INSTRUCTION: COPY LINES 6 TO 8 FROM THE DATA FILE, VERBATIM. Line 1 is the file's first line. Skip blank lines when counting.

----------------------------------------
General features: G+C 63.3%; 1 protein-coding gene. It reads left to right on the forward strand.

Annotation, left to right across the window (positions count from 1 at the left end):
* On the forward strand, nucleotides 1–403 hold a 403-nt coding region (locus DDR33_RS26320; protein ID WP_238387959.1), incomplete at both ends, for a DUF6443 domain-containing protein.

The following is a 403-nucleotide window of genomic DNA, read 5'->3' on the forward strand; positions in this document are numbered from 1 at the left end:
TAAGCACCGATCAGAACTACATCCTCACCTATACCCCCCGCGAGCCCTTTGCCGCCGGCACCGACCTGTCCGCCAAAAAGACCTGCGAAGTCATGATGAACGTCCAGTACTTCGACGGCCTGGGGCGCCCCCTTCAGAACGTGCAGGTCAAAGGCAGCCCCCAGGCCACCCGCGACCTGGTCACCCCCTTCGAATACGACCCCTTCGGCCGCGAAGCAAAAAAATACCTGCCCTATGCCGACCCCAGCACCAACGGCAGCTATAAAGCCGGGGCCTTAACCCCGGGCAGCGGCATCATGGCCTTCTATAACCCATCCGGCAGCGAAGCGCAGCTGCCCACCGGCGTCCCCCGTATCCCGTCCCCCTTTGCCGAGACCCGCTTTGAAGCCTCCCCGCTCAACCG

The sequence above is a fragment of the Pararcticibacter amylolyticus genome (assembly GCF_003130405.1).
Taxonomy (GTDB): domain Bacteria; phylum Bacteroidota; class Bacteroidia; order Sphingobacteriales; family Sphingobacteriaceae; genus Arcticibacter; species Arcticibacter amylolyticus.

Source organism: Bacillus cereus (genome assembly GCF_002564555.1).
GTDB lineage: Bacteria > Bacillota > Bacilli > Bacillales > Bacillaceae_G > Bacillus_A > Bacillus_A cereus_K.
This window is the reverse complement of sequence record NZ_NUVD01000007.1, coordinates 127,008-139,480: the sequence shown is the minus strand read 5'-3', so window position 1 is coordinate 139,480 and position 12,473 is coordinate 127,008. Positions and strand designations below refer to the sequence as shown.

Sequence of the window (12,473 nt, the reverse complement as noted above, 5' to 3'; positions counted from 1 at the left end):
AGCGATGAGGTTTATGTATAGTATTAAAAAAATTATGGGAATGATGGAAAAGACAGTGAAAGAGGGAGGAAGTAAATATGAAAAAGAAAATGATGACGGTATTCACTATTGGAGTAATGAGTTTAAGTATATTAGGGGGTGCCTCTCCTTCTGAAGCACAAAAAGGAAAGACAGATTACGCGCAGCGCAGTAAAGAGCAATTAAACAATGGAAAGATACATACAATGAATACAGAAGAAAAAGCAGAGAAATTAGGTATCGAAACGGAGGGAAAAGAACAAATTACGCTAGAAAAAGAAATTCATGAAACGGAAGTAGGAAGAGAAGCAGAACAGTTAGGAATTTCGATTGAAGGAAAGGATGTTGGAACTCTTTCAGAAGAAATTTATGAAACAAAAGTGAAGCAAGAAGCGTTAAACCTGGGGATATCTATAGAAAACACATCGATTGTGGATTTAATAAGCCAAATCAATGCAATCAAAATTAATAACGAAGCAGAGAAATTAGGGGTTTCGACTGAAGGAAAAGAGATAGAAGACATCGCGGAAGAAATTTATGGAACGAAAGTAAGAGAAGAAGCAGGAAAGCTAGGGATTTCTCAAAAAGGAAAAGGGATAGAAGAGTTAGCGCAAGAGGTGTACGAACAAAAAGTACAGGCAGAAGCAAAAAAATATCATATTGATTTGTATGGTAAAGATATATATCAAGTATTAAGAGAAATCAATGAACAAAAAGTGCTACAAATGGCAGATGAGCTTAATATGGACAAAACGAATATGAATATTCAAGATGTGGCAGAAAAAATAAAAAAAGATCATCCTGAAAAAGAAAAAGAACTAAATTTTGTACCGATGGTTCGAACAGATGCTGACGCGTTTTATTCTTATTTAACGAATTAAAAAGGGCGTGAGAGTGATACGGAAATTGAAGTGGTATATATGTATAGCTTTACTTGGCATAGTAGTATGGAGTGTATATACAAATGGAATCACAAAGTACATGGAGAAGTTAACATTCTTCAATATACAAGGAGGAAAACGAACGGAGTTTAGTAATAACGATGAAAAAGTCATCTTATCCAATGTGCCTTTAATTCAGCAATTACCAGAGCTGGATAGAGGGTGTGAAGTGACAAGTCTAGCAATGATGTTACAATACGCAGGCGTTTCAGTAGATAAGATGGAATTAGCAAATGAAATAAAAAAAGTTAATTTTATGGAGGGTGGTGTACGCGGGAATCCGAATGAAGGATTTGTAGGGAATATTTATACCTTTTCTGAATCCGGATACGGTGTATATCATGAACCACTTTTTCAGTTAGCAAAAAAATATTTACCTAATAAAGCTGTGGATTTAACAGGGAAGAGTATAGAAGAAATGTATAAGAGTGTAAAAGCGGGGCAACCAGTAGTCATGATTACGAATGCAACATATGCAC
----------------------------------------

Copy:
The sequence above is a fragment of the Pararcticibacter amylolyticus genome (assembly GCF_003130405.1).
Taxonomy (GTDB): domain Bacteria; phylum Bacteroidota; class Bacteroidia; order Sphingobacteriales; family Sphingobacteriaceae; genus Arcticibacter; species Arcticibacter amylolyticus.

Source organism: Bacillus cereus (genome assembly GCF_002564555.1).